Which comes back to how we take care of ourselves – we can do this by choosing/buying foods that nourish our digestive tract, boost positive flora, and consequently our immune system.

Our digestive system thrives best and creates the most life giving positive bacteria

  • on a complex range of good quality foods including;

50 per cent vegetables/salad; beetroot, carrot, fennel, broccoli, sweet potatoes, swiss chard, greens, cauliflower, asparagus, avocado, celeriac, peas, beans, lettuce, rocket, spinach, leeks, okra, cucumber etc

20 per cent protein; meat, chicken, fish, beans, pulses, legumes, nuts, seeds, soya, tofu, etc

15 per cent starch; spelt wheat, oats, potatoes, rice, rice noodles, buckwheat, bran, rye, etc

10 per cent fruit; apples, pears, berries, grapes, oranges, lemons, melons etc

5 per cent fats including, olive oil, sunflower oil, sesame oil, non cow’s milk dairy fats, cheese, butter, yoghurt, coconut etc

All the above, preferably organic, locally sourced, in season, or the best quality we can afford.

  • avoiding, fast/processed foods. Latest scientific research has shown the devastating impact fast foods has on children’s brains.

There have been many studies into the negative effects of fast food, one of the most famous being the documentary Super Size Me. More recently, Richard Stevenson, a researcher at Macquarie University in Sydney, carried out an experiment on 105 young healthy volunteers. One group lived exclusively on junk food for eight days while the other maintained their normal healthy eating habits. What he discovered was that the group eating fast food group developed negative effects including aggression, depression, stress and even certain parts of their brains to shrink.

  • balancing our lives to reduce stress levels.

The impact of stress on our health and immune system cannot be underestimated. Stress is caused by fear. Fear releases adrenaline to help us respond to possible threats. But if we always feel under some sort of stress/pressure it may be the pre-cursor to IBS, SIBO, constipation, allergies, psoriasis and other auto immune diseases, where our bodies start to over-react to the smallest triggers. Stress can be counteracted by trying to establish a healthy ratio between work/rest and play, by exercise, meditation, accepting a more simple lifestyle and examining and releasing the cause of our deepest fears.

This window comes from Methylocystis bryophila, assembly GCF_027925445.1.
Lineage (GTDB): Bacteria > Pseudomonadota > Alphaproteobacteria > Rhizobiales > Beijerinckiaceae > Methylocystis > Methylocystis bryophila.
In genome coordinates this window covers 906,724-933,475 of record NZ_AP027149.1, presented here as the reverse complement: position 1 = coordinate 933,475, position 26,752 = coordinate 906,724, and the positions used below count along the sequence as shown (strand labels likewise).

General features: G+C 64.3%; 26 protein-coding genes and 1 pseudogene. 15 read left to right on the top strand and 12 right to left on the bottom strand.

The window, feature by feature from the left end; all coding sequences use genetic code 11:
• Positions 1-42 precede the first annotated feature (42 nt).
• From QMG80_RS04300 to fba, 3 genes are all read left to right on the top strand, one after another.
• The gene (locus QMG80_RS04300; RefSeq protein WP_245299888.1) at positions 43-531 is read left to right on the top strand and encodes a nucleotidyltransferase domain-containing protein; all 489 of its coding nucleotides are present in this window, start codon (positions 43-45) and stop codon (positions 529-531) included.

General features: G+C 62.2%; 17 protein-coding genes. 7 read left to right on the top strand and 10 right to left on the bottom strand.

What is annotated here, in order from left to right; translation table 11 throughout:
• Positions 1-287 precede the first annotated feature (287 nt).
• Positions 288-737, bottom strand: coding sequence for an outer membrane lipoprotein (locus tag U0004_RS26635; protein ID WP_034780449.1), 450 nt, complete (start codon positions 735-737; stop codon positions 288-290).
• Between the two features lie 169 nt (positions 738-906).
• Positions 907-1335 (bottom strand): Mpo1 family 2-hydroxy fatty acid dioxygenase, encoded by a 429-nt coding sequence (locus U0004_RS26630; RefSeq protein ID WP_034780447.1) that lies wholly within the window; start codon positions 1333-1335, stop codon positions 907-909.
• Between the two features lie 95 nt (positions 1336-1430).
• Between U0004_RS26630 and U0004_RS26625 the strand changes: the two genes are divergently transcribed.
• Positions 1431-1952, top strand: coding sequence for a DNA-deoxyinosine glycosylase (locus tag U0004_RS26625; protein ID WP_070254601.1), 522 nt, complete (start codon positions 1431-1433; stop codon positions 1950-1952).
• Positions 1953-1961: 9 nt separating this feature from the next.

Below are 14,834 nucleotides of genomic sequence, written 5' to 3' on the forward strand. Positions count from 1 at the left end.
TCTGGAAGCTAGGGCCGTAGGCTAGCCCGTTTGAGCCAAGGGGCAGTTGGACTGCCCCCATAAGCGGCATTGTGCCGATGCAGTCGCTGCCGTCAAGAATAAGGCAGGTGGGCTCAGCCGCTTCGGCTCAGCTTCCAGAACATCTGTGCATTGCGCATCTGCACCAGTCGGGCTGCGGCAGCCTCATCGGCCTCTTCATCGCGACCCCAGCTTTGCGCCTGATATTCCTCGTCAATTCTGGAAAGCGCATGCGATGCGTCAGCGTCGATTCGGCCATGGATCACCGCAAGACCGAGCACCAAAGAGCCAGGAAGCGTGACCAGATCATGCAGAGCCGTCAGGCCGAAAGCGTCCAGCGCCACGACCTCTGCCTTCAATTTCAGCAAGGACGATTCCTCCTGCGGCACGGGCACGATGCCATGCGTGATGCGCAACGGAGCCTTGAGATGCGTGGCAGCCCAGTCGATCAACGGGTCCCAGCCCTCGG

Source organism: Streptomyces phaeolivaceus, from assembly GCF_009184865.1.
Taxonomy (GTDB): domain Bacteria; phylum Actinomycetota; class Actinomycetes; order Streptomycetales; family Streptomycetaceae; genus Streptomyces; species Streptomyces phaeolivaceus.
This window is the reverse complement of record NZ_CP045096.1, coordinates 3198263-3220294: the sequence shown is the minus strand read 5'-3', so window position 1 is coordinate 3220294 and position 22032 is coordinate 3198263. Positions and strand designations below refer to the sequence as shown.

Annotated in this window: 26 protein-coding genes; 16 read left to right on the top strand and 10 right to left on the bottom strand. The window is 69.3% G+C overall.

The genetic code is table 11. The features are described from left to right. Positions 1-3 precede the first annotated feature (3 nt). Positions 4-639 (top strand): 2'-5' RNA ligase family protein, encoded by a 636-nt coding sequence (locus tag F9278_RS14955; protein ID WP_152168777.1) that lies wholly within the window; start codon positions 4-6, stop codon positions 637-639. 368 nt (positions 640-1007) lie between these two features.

• removing toxicity.

The lockdown months may have contributed to overeating or indulgences of one sort or another which may have led to a build up of toxicity in the digestive system. This in turn could have impacted negatively our intestines, stomach, liver and kidneys, resulting in symptoms such as bloating, energy depletion, even depression. The best and quickest way to help reverse these autointoxication signs is to embark on a combination of colon hydrotherapy treatments together with a cleansing diet. Your practitioner can advise on this and also add appropriate implants and probiotic infusions where necessary.

CHHC provides an extensive range of wonderful treatments that can help us achieve and maintain our health, balance and vitality. Sadly, the virus, with its endless capacity to mutate and replicate, will not be going away any time soon. It’s a question of all of us keeping our immunity strong, observing, ‘codes of conduct’ and taking the vaccine as and when necessary. Hopefully, at the very least, we can keep on top of it.

Looking forward to seeing you at CHHC and wishing everyone a good summer.

Caroline Shaw